Orsini agreed that wildfires in California are a major danger.

“PG&E is facing a fundamental problem. The state is facing a fundamental problem,” said the attorney.

The judge in the case is overseeing the probation violation of PG&E stemming from the 2010 San Bruno pipeline blast and has introduced the fire prevention proposal as he considers whether the utility’s role in recent fires violated the terms of the probation.

Though the judge did not rule on his plan for PG&E, he did find the utility had already violated its probation because of a reporting issue involving a 2017 fire.

The judge did order PG&E to send him a copy of a wildlife mitigation plan it must submit to state regulators this week.

Alsup then admonished PG&E for what he said is a false message being sent by the company.

“Why is it PG&E says, ‘Safety is our No. 1 thing’ — I hear it all the time, ‘safety, safety, safety’ but it’s not really true,” said the judge.

Orsini told the judge that PG&E “understands and accepts that it has a credibility problem.”

He went on to say the “PG&E that exists today” is different from how the company was in 2010 when the gas explosion happened and when the fires burned in 2017 in Wine Country. Orsini added PG&E knows it must “fundamentally change.”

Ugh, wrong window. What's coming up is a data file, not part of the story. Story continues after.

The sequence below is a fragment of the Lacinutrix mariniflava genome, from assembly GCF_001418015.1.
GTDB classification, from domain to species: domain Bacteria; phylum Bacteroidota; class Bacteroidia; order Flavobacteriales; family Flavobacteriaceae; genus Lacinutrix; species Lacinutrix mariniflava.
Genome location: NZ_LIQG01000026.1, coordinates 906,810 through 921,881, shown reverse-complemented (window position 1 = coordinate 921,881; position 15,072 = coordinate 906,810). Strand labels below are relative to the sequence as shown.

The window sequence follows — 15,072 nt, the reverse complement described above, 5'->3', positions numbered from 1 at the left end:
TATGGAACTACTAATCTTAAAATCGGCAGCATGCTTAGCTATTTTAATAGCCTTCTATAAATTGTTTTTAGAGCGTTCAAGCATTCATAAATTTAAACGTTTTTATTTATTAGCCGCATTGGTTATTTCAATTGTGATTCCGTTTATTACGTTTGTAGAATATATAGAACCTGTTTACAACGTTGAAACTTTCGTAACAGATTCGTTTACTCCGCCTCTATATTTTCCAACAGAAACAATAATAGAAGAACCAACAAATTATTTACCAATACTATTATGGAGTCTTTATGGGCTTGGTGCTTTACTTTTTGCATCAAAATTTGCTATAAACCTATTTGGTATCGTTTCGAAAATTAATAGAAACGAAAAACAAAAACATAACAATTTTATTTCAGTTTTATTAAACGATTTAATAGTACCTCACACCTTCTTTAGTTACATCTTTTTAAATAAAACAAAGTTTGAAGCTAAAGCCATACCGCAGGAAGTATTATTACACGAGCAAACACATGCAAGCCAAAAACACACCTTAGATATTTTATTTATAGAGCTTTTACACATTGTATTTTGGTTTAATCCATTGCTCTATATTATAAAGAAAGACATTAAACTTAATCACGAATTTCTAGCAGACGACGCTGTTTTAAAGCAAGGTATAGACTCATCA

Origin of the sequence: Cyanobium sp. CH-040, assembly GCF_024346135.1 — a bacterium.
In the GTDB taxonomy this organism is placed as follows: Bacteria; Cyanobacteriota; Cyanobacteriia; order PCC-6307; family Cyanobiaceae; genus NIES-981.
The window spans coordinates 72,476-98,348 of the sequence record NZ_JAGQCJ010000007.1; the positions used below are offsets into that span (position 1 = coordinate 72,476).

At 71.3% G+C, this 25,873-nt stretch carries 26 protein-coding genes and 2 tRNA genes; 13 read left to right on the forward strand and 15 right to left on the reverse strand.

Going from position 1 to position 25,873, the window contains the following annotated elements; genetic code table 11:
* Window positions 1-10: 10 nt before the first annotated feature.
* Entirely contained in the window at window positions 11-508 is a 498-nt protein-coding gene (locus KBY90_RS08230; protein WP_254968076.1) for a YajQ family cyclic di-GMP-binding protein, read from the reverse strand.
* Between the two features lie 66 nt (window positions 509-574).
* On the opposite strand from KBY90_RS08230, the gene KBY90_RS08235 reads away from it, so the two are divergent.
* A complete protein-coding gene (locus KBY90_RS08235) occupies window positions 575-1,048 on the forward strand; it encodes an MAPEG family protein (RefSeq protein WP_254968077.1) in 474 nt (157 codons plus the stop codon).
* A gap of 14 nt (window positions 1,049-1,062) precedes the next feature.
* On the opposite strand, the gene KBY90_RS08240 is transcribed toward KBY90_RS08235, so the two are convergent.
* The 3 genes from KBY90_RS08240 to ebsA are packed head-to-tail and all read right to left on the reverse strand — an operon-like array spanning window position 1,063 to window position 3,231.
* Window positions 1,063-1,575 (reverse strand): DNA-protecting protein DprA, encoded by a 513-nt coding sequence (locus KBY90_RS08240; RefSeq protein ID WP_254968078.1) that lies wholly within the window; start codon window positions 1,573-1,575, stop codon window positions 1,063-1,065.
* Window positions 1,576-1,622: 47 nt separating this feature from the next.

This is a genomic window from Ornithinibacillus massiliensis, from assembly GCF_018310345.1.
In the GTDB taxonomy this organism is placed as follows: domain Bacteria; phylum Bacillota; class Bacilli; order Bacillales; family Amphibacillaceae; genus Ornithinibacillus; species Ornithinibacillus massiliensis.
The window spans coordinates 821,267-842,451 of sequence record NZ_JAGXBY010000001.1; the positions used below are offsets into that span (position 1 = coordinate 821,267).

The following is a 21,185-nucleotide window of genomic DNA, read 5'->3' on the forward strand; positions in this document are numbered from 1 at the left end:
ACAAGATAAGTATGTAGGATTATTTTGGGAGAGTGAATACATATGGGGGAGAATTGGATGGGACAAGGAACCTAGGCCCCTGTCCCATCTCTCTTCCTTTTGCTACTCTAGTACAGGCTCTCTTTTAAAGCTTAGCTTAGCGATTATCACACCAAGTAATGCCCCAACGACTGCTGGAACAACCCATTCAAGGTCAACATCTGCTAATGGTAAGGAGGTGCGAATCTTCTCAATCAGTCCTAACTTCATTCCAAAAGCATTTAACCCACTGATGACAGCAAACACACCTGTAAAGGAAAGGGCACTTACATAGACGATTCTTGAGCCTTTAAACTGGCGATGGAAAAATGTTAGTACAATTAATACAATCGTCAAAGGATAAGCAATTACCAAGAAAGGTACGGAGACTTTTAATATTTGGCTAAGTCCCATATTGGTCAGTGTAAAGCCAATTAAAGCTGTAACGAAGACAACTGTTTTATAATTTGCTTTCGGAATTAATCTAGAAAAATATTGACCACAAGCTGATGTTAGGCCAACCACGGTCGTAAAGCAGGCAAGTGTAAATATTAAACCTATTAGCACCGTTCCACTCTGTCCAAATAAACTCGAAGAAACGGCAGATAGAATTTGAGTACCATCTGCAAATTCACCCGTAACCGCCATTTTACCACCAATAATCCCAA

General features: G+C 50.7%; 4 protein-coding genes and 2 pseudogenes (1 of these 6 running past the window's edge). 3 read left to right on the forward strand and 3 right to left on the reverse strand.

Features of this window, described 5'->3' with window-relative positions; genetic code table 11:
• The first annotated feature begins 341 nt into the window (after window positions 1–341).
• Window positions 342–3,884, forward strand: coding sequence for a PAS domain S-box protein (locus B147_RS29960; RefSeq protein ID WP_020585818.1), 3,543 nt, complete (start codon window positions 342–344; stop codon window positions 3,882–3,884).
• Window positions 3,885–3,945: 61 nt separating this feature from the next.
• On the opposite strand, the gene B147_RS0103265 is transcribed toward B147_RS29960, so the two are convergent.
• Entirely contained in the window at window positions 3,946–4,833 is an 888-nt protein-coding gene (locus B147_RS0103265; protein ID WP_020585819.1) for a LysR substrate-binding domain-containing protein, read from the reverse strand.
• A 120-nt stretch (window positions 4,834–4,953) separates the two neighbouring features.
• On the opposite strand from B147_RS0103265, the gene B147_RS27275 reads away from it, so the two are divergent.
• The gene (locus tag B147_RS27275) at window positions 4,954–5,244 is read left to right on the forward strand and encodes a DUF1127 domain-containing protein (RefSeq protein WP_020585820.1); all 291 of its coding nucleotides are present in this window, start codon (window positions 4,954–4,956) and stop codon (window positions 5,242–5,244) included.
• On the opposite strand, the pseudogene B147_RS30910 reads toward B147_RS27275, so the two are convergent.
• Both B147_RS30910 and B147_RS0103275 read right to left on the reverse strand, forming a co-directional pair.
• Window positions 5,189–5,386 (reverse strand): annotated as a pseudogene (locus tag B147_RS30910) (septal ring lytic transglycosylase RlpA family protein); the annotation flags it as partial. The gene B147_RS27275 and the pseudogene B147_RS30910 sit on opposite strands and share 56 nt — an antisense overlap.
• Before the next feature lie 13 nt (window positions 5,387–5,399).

Another agency involved in the case is the California Public Utilities Commission, which also had a representative in court last week.

The CPUC is the agency which oversees and regulates utilities, including PG&E.

“How did it happen that so many fires occurred under your regulation?” asked the judge.

CPUC attorney Christine Hammond said the commission is still investigating the extent of PG&E’s responsibility for the fires of 2017 and 2018.

Replied the judge: “We still don’t know what you think about fires almost two years ago.”

One of the major issues facing the company is its possible liability for the Camp Fire, which is the deadliest in California history. The fire almost completely destroyed the town of Paradise and left at least 86 people dead. The fire destroyed more than 18,000 structures and damage estimates are at around $16.5 billion.